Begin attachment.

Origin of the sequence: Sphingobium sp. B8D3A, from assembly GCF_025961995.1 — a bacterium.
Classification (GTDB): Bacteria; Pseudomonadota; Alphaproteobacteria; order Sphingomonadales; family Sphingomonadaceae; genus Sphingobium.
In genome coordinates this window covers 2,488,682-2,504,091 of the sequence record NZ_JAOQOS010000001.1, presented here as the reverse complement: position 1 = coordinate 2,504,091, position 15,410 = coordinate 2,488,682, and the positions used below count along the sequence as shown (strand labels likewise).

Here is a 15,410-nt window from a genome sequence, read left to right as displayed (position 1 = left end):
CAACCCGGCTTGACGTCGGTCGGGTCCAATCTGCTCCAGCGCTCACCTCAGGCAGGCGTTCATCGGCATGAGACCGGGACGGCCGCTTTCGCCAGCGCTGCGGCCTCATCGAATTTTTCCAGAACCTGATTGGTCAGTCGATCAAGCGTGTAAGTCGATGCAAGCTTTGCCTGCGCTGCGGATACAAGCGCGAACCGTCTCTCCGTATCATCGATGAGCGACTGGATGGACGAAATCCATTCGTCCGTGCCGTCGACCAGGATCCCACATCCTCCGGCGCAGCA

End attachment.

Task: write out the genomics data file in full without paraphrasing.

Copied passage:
Origin of the sequence: Sphingobium sp. B8D3A, from assembly GCF_025961995.1 — a bacterium.
Classification (GTDB): Bacteria; Pseudomonadota; Alphaproteobacteria; order Sphingomonadales; family Sphingomonadaceae; genus Sphingobium.
In genome coordinates this window covers 2,488,682-2,504,091 of the sequence record NZ_JAOQOS010000001.1, presented here as the reverse complement: position 1 = coordinate 2,504,091, position 15,410 = coordinate 2,488,682, and the positions used below count along the sequence as shown (strand labels likewise).

Here is a 15,410-nt window from a genome sequence, read left to right as displayed (position 1 = left end):
CAACCCGGCTTGACGTCGGTCGGGTCCAATCTGCTCCAGCGCTCACCTCAGGCAGGCGTTCATCGGCATGAGACCGGGACGGCCGCTTTCGCCAGCGCTGCGGCCTCATCGAATTTTTCCAGAACCTGATTGGTCAGTCGATCAAGCGTGTAAGTCGATGCAAGCTTTGCCTGCGCTGCGGATACAAGCGCGAACCGTCTCTCCGTATCATCGATGAGCGACTGGATGGACGAAATCCATTCGTCCGTGCCGTCGACCAGGATCCCACATCCTCCGGCGCAGCA